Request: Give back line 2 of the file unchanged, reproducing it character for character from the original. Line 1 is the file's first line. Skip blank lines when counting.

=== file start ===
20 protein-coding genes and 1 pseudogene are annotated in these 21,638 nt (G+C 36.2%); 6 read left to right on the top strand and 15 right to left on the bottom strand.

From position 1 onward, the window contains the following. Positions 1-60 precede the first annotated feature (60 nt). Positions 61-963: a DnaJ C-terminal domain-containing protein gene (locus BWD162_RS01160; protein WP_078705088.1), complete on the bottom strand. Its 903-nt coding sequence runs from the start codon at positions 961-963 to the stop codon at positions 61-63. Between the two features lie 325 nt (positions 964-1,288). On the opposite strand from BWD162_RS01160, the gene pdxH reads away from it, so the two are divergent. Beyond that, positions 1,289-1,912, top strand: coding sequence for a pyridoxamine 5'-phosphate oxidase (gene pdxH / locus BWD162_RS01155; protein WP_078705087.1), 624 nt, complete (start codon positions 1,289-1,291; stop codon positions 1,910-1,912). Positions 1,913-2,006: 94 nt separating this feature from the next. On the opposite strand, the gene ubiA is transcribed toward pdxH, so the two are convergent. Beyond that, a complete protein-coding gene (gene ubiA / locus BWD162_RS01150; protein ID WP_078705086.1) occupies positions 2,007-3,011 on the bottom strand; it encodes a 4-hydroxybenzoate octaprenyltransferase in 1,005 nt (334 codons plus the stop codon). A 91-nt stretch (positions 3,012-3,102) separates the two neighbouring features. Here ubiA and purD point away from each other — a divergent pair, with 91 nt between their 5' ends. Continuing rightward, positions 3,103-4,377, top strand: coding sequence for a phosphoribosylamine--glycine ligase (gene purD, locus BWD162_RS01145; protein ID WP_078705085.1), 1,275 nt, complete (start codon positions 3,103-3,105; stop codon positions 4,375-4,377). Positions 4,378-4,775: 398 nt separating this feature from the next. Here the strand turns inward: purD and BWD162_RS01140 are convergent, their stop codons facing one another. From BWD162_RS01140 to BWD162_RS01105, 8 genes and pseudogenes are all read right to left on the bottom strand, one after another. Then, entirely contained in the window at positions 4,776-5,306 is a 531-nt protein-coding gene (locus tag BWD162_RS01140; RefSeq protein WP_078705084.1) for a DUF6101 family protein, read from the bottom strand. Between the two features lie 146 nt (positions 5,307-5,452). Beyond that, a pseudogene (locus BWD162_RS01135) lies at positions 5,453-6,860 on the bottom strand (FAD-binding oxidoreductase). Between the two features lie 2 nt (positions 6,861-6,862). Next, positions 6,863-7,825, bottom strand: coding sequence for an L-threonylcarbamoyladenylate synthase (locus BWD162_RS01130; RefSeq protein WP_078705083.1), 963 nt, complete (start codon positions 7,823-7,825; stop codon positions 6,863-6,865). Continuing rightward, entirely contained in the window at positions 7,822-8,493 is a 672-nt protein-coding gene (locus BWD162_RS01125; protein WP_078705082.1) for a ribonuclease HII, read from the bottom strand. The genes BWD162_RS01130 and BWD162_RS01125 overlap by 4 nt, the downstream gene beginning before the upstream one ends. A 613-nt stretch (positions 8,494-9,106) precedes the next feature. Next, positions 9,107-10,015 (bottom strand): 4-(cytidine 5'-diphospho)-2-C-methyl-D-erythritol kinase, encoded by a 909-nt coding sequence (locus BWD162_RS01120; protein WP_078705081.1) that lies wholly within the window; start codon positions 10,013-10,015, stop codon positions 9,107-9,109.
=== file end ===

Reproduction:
From position 1 onward, the window contains the following. Positions 1-60 precede the first annotated feature (60 nt). Positions 61-963: a DnaJ C-terminal domain-containing protein gene (locus BWD162_RS01160; protein WP_078705088.1), complete on the bottom strand. Its 903-nt coding sequence runs from the start codon at positions 961-963 to the stop codon at positions 61-63. Between the two features lie 325 nt (positions 964-1,288). On the opposite strand from BWD162_RS01160, the gene pdxH reads away from it, so the two are divergent. Beyond that, positions 1,289-1,912, top strand: coding sequence for a pyridoxamine 5'-phosphate oxidase (gene pdxH / locus BWD162_RS01155; protein WP_078705087.1), 624 nt, complete (start codon positions 1,289-1,291; stop codon positions 1,910-1,912). Positions 1,913-2,006: 94 nt separating this feature from the next. On the opposite strand, the gene ubiA is transcribed toward pdxH, so the two are convergent. Beyond that, a complete protein-coding gene (gene ubiA / locus BWD162_RS01150; protein ID WP_078705086.1) occupies positions 2,007-3,011 on the bottom strand; it encodes a 4-hydroxybenzoate octaprenyltransferase in 1,005 nt (334 codons plus the stop codon). A 91-nt stretch (positions 3,012-3,102) separates the two neighbouring features. Here ubiA and purD point away from each other — a divergent pair, with 91 nt between their 5' ends. Continuing rightward, positions 3,103-4,377, top strand: coding sequence for a phosphoribosylamine--glycine ligase (gene purD, locus BWD162_RS01145; protein ID WP_078705085.1), 1,275 nt, complete (start codon positions 3,103-3,105; stop codon positions 4,375-4,377). Positions 4,378-4,775: 398 nt separating this feature from the next. Here the strand turns inward: purD and BWD162_RS01140 are convergent, their stop codons facing one another. From BWD162_RS01140 to BWD162_RS01105, 8 genes and pseudogenes are all read right to left on the bottom strand, one after another. Then, entirely contained in the window at positions 4,776-5,306 is a 531-nt protein-coding gene (locus tag BWD162_RS01140; RefSeq protein WP_078705084.1) for a DUF6101 family protein, read from the bottom strand. Between the two features lie 146 nt (positions 5,307-5,452). Beyond that, a pseudogene (locus BWD162_RS01135) lies at positions 5,453-6,860 on the bottom strand (FAD-binding oxidoreductase). Between the two features lie 2 nt (positions 6,861-6,862). Next, positions 6,863-7,825, bottom strand: coding sequence for an L-threonylcarbamoyladenylate synthase (locus BWD162_RS01130; RefSeq protein WP_078705083.1), 963 nt, complete (start codon positions 7,823-7,825; stop codon positions 6,863-6,865). Continuing rightward, entirely contained in the window at positions 7,822-8,493 is a 672-nt protein-coding gene (locus BWD162_RS01125; protein WP_078705082.1) for a ribonuclease HII, read from the bottom strand. The genes BWD162_RS01130 and BWD162_RS01125 overlap by 4 nt, the downstream gene beginning before the upstream one ends. A 613-nt stretch (positions 8,494-9,106) precedes the next feature. Next, positions 9,107-10,015 (bottom strand): 4-(cytidine 5'-diphospho)-2-C-methyl-D-erythritol kinase, encoded by a 909-nt coding sequence (locus BWD162_RS01120; protein WP_078705081.1) that lies wholly within the window; start codon positions 10,013-10,015, stop codon positions 9,107-9,109.